July 11

This Day in History

World War II

Jul 11, 1944:

Hitler is paid a visit by his would-be assassin

On this day in 1944, Count Claus von Stauffenberg, a German army officer, transports a bomb to Adolf Hitler's headquarters in Berchtesgaden, in Bavaria, with the intention of assassinating the Fuhrer.

As the war started to turn against the Germans, and the atrocities being committed at Hitler's behest grew, a growing numbers of Germans—within the military and without—began conspiring to assassinate their leader. As the masses were unlikely to turn on the man in whose hands they had hitherto placed their lives and future, it was up to men close to Hitler, German officers, to dispatch him. Leadership of the plot fell to Claus von Stauffenberg, newly promoted to colonel and chief of staff to the commander of the army reserve, which gave him access to Hitler's headquarters at Berchtesgaden and Rastenburg.

Stauffenberg had served in the German army since 1926. While serving as a staff officer in the campaign against the Soviet Union, he became disgusted at his fellow countrymen's vicious treatment of Jews and Soviet prisoners. He requested to be transferred to North Africa, where he lost his left eye, right hand, and two fingers of his left hand.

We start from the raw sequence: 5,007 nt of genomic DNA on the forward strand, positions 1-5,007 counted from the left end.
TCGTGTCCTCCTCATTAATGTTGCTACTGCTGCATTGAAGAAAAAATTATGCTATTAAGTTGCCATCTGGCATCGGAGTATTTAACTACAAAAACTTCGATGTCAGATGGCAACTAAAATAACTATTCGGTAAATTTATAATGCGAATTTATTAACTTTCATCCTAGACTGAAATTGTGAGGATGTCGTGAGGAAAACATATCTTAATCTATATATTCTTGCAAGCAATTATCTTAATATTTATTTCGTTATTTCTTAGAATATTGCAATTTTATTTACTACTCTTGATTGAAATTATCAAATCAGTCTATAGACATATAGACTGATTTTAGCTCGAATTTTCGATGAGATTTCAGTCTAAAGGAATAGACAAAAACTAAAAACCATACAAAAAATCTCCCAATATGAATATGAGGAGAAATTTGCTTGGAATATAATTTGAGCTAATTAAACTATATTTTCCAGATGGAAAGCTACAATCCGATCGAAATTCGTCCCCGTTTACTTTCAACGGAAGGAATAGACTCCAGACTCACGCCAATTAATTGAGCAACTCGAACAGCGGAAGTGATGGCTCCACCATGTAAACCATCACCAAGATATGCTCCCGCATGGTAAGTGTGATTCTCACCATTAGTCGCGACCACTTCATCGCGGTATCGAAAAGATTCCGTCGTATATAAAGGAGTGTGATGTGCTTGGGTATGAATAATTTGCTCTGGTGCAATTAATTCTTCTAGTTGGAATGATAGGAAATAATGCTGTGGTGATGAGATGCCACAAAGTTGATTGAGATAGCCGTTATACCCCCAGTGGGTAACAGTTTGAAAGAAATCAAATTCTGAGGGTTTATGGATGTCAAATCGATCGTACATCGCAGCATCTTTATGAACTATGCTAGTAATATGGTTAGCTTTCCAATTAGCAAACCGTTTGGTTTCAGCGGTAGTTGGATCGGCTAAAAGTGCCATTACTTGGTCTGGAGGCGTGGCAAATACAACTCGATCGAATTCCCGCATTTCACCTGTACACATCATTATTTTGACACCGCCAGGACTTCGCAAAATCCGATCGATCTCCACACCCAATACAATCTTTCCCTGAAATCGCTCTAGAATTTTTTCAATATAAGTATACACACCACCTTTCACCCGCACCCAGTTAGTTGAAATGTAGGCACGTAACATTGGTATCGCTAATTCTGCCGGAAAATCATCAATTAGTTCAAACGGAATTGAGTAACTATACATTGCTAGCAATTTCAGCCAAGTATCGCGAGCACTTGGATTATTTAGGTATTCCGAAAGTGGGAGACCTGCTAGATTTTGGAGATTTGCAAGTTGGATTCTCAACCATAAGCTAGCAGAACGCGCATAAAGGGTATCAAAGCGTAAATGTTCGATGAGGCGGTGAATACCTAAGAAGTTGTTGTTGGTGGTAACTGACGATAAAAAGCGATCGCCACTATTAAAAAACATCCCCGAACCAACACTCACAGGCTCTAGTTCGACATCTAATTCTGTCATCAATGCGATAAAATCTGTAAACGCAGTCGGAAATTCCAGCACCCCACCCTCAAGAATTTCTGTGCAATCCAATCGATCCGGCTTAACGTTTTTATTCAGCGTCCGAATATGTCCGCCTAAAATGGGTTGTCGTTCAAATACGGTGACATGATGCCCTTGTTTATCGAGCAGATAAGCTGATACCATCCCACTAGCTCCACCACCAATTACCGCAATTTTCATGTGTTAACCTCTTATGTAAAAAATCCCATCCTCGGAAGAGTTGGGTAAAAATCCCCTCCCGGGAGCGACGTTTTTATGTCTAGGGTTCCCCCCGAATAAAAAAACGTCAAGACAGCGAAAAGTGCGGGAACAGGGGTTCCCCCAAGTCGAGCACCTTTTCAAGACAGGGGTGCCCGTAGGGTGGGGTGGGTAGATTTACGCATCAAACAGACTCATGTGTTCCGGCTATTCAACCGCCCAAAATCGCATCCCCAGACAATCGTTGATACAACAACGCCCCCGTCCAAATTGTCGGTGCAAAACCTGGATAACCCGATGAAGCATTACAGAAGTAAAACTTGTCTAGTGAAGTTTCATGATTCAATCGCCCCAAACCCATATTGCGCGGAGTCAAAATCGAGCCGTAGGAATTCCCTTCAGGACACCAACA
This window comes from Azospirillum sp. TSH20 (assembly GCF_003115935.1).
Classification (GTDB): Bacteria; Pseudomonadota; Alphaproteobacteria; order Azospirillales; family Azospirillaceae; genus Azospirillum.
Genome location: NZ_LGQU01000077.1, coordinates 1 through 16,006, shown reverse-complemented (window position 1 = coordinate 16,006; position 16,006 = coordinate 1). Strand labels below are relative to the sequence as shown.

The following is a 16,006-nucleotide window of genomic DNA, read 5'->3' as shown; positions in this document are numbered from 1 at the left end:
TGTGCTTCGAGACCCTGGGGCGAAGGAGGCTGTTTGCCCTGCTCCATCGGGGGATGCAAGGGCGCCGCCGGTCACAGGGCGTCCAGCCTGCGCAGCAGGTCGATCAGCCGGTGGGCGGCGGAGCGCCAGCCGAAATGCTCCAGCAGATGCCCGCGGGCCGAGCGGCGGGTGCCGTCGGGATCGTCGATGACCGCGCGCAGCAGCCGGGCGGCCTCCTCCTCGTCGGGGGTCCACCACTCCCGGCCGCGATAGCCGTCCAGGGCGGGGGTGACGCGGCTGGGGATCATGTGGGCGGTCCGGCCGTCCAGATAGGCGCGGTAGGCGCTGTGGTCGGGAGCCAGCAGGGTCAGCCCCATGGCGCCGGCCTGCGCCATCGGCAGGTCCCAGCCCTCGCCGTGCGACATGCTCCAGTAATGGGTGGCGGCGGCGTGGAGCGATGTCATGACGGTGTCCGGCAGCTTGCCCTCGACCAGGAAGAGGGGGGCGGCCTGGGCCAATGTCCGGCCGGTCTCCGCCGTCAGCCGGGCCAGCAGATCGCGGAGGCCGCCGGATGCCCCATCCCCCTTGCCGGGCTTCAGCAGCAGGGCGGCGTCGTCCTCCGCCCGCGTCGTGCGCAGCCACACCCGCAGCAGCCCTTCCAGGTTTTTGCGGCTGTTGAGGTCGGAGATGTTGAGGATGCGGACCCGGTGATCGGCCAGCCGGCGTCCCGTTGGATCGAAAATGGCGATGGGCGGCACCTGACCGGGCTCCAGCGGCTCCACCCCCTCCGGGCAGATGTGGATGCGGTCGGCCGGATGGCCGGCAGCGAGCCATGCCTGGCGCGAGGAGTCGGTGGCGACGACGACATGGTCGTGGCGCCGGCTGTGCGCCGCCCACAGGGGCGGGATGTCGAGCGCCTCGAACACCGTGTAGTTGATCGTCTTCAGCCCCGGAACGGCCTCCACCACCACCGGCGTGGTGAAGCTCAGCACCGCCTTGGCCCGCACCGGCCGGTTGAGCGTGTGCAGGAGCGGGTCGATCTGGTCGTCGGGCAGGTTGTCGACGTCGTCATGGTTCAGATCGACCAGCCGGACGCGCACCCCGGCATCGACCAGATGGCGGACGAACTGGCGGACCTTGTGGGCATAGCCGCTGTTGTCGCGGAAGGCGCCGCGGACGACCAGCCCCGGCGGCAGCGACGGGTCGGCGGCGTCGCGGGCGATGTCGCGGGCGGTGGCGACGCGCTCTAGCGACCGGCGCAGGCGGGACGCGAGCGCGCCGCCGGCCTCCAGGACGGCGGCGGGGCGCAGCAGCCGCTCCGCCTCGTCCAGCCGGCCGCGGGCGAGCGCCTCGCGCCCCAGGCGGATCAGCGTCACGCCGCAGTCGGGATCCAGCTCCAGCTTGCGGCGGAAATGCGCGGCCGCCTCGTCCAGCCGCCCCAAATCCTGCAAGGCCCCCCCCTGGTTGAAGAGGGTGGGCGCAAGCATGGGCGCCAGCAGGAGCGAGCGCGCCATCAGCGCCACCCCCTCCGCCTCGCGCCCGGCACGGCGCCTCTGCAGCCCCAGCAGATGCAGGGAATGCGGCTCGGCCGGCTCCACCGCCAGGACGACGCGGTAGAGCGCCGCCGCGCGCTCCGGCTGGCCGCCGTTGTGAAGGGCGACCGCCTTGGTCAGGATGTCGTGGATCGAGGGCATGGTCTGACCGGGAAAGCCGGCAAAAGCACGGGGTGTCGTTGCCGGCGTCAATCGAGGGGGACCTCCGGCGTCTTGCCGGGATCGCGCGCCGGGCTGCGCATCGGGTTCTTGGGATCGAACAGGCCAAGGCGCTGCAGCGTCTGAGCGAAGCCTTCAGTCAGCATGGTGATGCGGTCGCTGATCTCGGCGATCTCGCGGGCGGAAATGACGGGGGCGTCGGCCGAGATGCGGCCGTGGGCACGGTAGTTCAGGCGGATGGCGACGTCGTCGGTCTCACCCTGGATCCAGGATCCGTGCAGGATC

After recovering from his injuries, and determined to see Hitler removed from power by any means necessary, Stauffenberg traveled to Berchtesgaden on July 3 and received at the hands of a fellow army officer, Major-General Helmuth Stieff, a bomb with a silent fuse that was small enough to be hidden in a briefcase. On July 11, Stauffenberg was summoned to Berchtesgaden to report to Hitler on the current military situation. The plan was to use the bomb on July 15, but at the last minute, Hitler was called away to his headquarters at Rastenburg, in East Prussia. Stauffenberg was asked to follow him there. On July 16, a meeting took place between Stauffenberg and Colonel Caesar von Hofacker, another conspirator, in the Berlin suburb of Wannsee. Hofacker informed Stauffenberg that German defenses had collapsed at Normandy, and the tide had turned against them in the West. The assassination attempt was postponed until July 20, at Rastenburg.

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